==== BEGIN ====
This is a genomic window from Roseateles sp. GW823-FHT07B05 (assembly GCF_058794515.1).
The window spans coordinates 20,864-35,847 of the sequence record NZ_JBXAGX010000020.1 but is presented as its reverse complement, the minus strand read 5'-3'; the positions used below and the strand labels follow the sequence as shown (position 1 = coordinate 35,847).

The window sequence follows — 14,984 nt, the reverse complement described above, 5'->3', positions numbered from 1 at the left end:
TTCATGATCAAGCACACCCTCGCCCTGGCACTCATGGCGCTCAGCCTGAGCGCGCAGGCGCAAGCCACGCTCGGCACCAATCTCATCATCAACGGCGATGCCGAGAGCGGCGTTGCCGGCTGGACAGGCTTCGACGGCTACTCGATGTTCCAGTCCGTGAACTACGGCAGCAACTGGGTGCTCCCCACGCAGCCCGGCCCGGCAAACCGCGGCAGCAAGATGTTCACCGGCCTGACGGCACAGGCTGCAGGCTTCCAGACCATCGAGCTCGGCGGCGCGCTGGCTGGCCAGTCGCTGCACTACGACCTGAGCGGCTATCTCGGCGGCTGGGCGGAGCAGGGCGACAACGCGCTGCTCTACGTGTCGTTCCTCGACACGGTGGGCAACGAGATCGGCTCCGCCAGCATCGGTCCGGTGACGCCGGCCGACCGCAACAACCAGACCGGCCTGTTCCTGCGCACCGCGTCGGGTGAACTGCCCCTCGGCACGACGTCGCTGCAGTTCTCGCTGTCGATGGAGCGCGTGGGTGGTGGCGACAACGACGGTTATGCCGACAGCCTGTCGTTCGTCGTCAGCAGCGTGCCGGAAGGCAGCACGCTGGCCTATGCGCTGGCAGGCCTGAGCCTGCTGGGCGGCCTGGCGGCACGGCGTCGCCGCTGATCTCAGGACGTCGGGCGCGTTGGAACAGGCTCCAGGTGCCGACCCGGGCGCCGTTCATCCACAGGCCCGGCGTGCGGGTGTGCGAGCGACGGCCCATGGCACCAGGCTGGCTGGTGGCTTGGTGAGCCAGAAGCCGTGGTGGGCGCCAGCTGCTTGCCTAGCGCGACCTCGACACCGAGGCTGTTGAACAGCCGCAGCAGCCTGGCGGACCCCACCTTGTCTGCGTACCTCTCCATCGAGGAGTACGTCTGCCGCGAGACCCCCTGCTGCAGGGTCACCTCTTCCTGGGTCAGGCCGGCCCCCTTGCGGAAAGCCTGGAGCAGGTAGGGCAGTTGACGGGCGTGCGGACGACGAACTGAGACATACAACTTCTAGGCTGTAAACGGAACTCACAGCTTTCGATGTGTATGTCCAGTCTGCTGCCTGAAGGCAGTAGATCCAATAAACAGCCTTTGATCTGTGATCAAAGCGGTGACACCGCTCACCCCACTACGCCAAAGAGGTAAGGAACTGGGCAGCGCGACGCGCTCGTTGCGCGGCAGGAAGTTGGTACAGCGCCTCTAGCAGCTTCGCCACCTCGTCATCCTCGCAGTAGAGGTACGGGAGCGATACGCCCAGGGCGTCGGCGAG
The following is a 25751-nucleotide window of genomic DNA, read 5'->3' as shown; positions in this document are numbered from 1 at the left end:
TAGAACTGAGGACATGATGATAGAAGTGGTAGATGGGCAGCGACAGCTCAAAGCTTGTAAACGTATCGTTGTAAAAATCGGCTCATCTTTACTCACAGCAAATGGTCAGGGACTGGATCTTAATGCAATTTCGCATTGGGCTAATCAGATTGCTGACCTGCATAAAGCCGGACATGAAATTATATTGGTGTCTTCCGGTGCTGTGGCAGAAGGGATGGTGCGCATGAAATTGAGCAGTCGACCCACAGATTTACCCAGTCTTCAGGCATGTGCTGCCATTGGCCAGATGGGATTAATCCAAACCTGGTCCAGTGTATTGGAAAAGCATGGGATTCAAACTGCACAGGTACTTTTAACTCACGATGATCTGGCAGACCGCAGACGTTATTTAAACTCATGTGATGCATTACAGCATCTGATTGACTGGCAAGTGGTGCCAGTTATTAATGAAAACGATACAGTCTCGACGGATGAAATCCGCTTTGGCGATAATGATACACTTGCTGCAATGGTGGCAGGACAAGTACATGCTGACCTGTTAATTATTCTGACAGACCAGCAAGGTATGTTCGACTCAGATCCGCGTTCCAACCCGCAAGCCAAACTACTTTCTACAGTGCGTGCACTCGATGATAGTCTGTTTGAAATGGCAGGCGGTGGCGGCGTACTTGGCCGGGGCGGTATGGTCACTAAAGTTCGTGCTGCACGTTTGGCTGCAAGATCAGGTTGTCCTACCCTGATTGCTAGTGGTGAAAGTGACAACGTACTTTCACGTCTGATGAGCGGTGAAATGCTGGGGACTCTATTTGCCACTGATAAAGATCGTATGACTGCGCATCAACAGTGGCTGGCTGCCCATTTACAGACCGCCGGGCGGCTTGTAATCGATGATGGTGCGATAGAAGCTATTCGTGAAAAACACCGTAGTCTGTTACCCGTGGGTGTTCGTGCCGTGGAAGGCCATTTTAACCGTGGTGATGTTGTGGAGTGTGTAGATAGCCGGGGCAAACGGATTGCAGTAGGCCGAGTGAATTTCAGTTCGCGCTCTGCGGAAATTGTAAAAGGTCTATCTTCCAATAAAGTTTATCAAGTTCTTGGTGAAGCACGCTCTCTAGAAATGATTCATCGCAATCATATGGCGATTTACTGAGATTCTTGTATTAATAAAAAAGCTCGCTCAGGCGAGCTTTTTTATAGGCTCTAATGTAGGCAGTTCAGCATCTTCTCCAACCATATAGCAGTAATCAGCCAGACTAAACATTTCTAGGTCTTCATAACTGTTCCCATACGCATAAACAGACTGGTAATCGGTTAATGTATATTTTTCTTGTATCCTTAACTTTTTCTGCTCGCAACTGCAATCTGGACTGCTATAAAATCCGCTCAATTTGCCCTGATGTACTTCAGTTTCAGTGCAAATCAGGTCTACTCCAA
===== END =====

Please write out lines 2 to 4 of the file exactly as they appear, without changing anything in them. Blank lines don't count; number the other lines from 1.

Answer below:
The window spans coordinates 20,864-35,847 of the sequence record NZ_JBXAGX010000020.1 but is presented as its reverse complement, the minus strand read 5'-3'; the positions used below and the strand labels follow the sequence as shown (position 1 = coordinate 35,847).

The window sequence follows — 14,984 nt, the reverse complement described above, 5'->3', positions numbered from 1 at the left end:
TTCATGATCAAGCACACCCTCGCCCTGGCACTCATGGCGCTCAGCCTGAGCGCGCAGGCGCAAGCCACGCTCGGCACCAATCTCATCATCAACGGCGATGCCGAGAGCGGCGTTGCCGGCTGGACAGGCTTCGACGGCTACTCGATGTTCCAGTCCGTGAACTACGGCAGCAACTGGGTGCTCCCCACGCAGCCCGGCCCGGCAAACCGCGGCAGCAAGATGTTCACCGGCCTGACGGCACAGGCTGCAGGCTTCCAGACCATCGAGCTCGGCGGCGCGCTGGCTGGCCAGTCGCTGCACTACGACCTGAGCGGCTATCTCGGCGGCTGGGCGGAGCAGGGCGACAACGCGCTGCTCTACGTGTCGTTCCTCGACACGGTGGGCAACGAGATCGGCTCCGCCAGCATCGGTCCGGTGACGCCGGCCGACCGCAACAACCAGACCGGCCTGTTCCTGCGCACCGCGTCGGGTGAACTGCCCCTCGGCACGACGTCGCTGCAGTTCTCGCTGTCGATGGAGCGCGTGGGTGGTGGCGACAACGACGGTTATGCCGACAGCCTGTCGTTCGTCGTCAGCAGCGTGCCGGAAGGCAGCACGCTGGCCTATGCGCTGGCAGGCCTGAGCCTGCTGGGCGGCCTGGCGGCACGGCGTCGCCGCTGATCTCAGGACGTCGGGCGCGTTGGAACAGGCTCCAGGTGCCGACCCGGGCGCCGTTCATCCACAGGCCCGGCGTGCGGGTGTGCGAGCGACGGCCCATGGCACCAGGCTGGCTGGTGGCTTGGTGAGCCAGAAGCCGTGGTGGGCGCCAGCTGCTTGCCTAGCGCGACCTCGACACCGAGGCTGTTGAACAGCCGCAGCAGCCTGGCGGACCCCACCTTGTCTGCGTACCTCTCCATCGAGGAGTACGTCTGCCGCGAGACCCCCTGCTGCAGGGTCACCTCTTCCTGGGTCAGGCCGGCCCCCTTGCGGAAAGCCTGGAGCAGGTAGGGCAGTTGACGGGCGTGCGGACGACGAACTGAGACATACAACTTCTAGGCTGTAAACGGAACTCACAGCTTTCGATGTGTATGTCCAGTCTGCTGCCTGAAGGCAGTAGATCCAATAAACAGCCTTTGATCTGTGATCAAAGCGGTGACACCGCTCACCCCACTACGCCAAAGAGGTAAGGAACTGGGCAGCGCGACGCGCTCGTTGCGCGGCAGGAAGTTGGTACAGCGCCTCTAGCAGCTTCGCCACCTCGTCATCCTCGCAGTAGAGGTACGGGAGCGATACGCCCAGGGCGTCGGCGAG